Perhaps you can look at everything in the entirety of this person and decide you can accept the addiction. I once worked with a woman whose husband drank two six-packs of beer every night after work. He didn’t drink and drive or spend his time in bars, but rather, he drank in his workshop. He wasn't an angry or mean drunk but went to work every day slowly killing himself because his liver was in trouble.
She tried everything she could think of to change him and nothing worked. Finally, she decided to accept it because she didn't want to leave him. She loved him and was happy with him as a husband and their relationship was good. However, she was scared he was going to leave her an early widow. She didn't like his addiction, but she decided to accept it and to stop nagging him about his drinking. This greatly improved their relationship, and consequently he drank less. He still drinks but not nearly as much as before and his liver is still in trouble. Top 10 Tips For Building Loving Relationships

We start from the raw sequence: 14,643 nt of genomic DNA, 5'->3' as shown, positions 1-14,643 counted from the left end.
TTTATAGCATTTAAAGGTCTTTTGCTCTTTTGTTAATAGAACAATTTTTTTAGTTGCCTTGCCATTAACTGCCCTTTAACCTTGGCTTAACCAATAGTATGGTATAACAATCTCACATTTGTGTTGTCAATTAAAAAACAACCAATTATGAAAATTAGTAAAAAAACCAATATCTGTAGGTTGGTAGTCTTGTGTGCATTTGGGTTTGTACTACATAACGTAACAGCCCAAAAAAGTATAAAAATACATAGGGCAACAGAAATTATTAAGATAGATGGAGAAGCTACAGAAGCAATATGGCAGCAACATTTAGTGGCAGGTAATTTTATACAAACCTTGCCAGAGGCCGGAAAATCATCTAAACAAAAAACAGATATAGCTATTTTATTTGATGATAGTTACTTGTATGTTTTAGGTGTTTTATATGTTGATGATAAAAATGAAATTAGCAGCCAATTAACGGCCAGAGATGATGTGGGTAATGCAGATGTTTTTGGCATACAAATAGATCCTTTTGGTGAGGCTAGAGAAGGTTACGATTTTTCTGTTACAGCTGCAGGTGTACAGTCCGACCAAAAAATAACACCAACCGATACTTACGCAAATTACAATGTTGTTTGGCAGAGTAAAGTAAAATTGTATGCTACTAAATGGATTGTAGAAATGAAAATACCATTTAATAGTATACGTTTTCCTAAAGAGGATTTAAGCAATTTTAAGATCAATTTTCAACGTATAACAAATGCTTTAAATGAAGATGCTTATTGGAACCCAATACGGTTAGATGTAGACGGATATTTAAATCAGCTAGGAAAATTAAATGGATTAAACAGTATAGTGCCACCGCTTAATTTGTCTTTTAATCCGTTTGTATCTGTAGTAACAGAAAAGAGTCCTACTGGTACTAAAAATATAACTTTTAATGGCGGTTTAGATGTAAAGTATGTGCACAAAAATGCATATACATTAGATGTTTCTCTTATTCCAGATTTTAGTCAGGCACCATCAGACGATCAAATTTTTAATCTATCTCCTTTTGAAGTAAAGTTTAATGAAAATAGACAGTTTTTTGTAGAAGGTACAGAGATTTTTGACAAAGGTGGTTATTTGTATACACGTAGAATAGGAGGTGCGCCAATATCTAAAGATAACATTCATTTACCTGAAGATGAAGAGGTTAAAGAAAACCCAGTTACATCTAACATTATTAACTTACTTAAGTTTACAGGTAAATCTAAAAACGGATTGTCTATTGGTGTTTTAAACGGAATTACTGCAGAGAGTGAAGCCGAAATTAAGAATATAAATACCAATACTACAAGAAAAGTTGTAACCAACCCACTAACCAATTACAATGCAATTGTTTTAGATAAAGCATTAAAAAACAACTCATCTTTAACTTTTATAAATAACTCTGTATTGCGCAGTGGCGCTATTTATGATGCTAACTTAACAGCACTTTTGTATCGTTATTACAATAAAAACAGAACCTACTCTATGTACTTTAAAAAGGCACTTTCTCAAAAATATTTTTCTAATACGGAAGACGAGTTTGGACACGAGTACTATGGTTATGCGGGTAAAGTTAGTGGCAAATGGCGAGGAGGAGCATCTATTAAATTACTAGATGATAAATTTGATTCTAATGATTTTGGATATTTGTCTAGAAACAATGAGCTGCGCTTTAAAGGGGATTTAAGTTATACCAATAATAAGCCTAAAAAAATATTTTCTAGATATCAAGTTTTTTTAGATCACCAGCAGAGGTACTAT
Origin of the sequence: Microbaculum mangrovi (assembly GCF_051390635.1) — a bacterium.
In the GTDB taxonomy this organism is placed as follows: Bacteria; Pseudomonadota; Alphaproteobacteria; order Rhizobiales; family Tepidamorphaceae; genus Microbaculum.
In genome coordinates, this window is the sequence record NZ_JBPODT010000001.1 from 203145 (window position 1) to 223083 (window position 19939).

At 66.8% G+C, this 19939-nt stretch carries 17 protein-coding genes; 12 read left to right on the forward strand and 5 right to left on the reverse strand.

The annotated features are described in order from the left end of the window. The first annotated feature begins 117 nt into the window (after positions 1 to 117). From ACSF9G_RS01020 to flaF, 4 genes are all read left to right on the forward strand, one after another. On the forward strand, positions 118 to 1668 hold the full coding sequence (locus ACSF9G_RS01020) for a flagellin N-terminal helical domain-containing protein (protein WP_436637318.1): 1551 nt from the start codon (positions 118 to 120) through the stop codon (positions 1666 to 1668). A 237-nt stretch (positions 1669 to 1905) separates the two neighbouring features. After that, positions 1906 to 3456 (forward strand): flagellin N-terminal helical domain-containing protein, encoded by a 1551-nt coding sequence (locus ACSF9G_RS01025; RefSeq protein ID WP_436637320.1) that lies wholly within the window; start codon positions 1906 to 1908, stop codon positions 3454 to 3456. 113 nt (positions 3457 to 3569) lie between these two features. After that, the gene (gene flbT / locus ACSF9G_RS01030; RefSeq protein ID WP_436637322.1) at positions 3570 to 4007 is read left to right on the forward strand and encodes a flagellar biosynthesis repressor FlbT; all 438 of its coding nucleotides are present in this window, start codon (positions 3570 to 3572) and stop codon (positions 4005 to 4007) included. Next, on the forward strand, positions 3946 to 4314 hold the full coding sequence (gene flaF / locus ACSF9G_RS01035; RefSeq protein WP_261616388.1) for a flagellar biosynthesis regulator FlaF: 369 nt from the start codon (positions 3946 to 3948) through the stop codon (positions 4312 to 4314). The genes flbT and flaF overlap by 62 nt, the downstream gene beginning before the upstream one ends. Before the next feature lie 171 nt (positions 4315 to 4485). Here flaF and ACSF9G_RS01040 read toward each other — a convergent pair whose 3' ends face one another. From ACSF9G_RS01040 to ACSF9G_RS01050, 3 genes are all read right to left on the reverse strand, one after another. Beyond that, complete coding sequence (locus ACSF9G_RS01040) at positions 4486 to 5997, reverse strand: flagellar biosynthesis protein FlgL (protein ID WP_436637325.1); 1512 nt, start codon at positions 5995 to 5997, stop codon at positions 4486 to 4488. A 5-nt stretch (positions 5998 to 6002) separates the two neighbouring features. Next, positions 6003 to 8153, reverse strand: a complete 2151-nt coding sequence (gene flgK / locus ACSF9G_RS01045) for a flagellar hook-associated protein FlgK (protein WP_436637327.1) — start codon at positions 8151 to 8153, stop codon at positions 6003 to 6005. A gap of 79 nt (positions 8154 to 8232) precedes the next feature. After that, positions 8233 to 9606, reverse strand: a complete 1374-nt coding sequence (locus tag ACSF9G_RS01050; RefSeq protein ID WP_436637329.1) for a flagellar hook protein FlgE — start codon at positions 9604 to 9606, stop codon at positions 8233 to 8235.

3. Your final option is to leave. People tend to leave in one of two ways; they may leave mentally or physically. Mental leaving means you physically stay in the relationship but you are not invested in it. You are basically just going through the day-to-day motions.
When you decide to physically leave, it should be for the right reasons. You shouldn't use leaving as your leverage to get him to stop his addiction. That is a dangerous behavior for the reasons mentioned earlier because when you do choose to leave, it should be because you can no longer stand by and watch your loved one self-destruct. You are placing your own happiness first and have accepted the reality of the situation. You no longer want to be a bystander to it. Ending Relationships Gracefully
If you are in a relationship with someone who has an addiction and you want help, check out the resources at The Relationship Center and join our mailing list.